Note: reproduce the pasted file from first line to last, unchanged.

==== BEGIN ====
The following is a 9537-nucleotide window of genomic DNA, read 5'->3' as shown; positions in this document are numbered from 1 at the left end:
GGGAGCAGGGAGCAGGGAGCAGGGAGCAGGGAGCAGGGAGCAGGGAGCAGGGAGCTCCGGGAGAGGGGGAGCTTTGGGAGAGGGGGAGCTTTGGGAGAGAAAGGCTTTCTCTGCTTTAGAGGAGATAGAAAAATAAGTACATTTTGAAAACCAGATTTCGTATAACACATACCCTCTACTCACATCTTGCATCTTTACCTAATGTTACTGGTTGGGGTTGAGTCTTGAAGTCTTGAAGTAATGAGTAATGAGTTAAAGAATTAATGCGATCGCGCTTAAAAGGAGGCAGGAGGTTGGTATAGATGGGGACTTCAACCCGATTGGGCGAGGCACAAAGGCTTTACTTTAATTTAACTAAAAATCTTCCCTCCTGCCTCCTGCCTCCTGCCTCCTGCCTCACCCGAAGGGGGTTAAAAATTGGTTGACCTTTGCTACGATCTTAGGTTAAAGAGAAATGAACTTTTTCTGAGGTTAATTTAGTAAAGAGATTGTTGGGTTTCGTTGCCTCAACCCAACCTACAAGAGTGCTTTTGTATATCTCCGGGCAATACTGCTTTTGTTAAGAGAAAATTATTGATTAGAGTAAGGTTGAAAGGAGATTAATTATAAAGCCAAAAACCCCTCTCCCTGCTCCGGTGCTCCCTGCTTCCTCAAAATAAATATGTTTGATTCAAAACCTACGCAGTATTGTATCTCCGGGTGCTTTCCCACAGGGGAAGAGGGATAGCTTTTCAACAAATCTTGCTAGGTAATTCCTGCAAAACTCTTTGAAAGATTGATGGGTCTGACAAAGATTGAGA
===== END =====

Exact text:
The following is a 9537-nucleotide window of genomic DNA, read 5'->3' as shown; positions in this document are numbered from 1 at the left end:
GGGAGCAGGGAGCAGGGAGCAGGGAGCAGGGAGCAGGGAGCAGGGAGCAGGGAGCTCCGGGAGAGGGGGAGCTTTGGGAGAGGGGGAGCTTTGGGAGAGAAAGGCTTTCTCTGCTTTAGAGGAGATAGAAAAATAAGTACATTTTGAAAACCAGATTTCGTATAACACATACCCTCTACTCACATCTTGCATCTTTACCTAATGTTACTGGTTGGGGTTGAGTCTTGAAGTCTTGAAGTAATGAGTAATGAGTTAAAGAATTAATGCGATCGCGCTTAAAAGGAGGCAGGAGGTTGGTATAGATGGGGACTTCAACCCGATTGGGCGAGGCACAAAGGCTTTACTTTAATTTAACTAAAAATCTTCCCTCCTGCCTCCTGCCTCCTGCCTCCTGCCTCACCCGAAGGGGGTTAAAAATTGGTTGACCTTTGCTACGATCTTAGGTTAAAGAGAAATGAACTTTTTCTGAGGTTAATTTAGTAAAGAGATTGTTGGGTTTCGTTGCCTCAACCCAACCTACAAGAGTGCTTTTGTATATCTCCGGGCAATACTGCTTTTGTTAAGAGAAAATTATTGATTAGAGTAAGGTTGAAAGGAGATTAATTATAAAGCCAAAAACCCCTCTCCCTGCTCCGGTGCTCCCTGCTTCCTCAAAATAAATATGTTTGATTCAAAACCTACGCAGTATTGTATCTCCGGGTGCTTTCCCACAGGGGAAGAGGGATAGCTTTTCAACAAATCTTGCTAGGTAATTCCTGCAAAACTCTTTGAAAGATTGATGGGTCTGACAAAGATTGAGA